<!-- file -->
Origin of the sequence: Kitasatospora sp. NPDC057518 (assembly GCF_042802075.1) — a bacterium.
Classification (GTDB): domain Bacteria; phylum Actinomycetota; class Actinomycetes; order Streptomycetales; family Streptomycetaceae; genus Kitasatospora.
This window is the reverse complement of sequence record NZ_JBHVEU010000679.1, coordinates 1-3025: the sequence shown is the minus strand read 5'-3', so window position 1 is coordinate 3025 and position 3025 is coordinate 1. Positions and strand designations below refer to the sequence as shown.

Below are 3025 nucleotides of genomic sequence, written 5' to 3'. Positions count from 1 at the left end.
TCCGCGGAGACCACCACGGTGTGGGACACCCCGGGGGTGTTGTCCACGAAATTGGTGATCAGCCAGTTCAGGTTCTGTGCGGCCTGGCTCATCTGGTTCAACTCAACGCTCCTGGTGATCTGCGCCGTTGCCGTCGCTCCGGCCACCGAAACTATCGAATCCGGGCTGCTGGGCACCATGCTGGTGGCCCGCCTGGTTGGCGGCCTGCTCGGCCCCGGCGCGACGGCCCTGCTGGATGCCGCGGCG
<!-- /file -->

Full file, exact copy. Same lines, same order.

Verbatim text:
Origin of the sequence: Kitasatospora sp. NPDC057518 (assembly GCF_042802075.1) — a bacterium.
Classification (GTDB): domain Bacteria; phylum Actinomycetota; class Actinomycetes; order Streptomycetales; family Streptomycetaceae; genus Kitasatospora.
This window is the reverse complement of sequence record NZ_JBHVEU010000679.1, coordinates 1-3025: the sequence shown is the minus strand read 5'-3', so window position 1 is coordinate 3025 and position 3025 is coordinate 1. Positions and strand designations below refer to the sequence as shown.

Below are 3025 nucleotides of genomic sequence, written 5' to 3'. Positions count from 1 at the left end.
TCCGCGGAGACCACCACGGTGTGGGACACCCCGGGGGTGTTGTCCACGAAATTGGTGATCAGCCAGTTCAGGTTCTGTGCGGCCTGGCTCATCTGGTTCAACTCAACGCTCCTGGTGATCTGCGCCGTTGCCGTCGCTCCGGCCACCGAAACTATCGAATCCGGGCTGCTGGGCACCATGCTGGTGGCCCGCCTGGTTGGCGGCCTGCTCGGCCCCGGCGCGACGGCCCTGCTGGATGCCGCGGCG